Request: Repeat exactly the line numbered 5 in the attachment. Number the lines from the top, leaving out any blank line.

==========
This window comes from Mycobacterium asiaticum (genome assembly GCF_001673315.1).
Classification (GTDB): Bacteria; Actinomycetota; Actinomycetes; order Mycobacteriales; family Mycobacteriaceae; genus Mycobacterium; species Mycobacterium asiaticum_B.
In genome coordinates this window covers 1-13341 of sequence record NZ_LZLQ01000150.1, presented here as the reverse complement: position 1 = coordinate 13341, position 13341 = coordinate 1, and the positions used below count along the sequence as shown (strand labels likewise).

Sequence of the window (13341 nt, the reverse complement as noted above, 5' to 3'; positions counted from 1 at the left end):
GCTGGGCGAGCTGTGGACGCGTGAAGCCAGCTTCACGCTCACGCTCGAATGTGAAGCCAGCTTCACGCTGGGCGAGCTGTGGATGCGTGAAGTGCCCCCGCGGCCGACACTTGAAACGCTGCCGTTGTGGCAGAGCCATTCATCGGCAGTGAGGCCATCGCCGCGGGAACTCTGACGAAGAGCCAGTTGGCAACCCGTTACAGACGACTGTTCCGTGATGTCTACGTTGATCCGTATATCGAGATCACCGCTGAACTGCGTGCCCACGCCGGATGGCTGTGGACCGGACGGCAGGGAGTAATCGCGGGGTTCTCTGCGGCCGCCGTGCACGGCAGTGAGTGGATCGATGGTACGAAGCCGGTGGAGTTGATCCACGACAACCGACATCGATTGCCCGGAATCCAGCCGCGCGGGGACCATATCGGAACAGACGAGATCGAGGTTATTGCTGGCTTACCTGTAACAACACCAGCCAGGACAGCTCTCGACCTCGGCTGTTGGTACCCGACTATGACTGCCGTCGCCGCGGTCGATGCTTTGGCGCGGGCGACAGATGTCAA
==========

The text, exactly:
GCTGGGCGAGCTGTGGACGCGTGAAGCCAGCTTCACGCTCACGCTCGAATGTGAAGCCAGCTTCACGCTGGGCGAGCTGTGGATGCGTGAAGTGCCCCCGCGGCCGACACTTGAAACGCTGCCGTTGTGGCAGAGCCATTCATCGGCAGTGAGGCCATCGCCGCGGGAACTCTGACGAAGAGCCAGTTGGCAACCCGTTACAGACGACTGTTCCGTGATGTCTACGTTGATCCGTATATCGAGATCACCGCTGAACTGCGTGCCCACGCCGGATGGCTGTGGACCGGACGGCAGGGAGTAATCGCGGGGTTCTCTGCGGCCGCCGTGCACGGCAGTGAGTGGATCGATGGTACGAAGCCGGTGGAGTTGATCCACGACAACCGACATCGATTGCCCGGAATCCAGCCGCGCGGGGACCATATCGGAACAGACGAGATCGAGGTTATTGCTGGCTTACCTGTAACAACACCAGCCAGGACAGCTCTCGACCTCGGCTGTTGGTACCCGACTATGACTGCCGTCGCCGCGGTCGATGCTTTGGCGCGGGCGACAGATGTCAA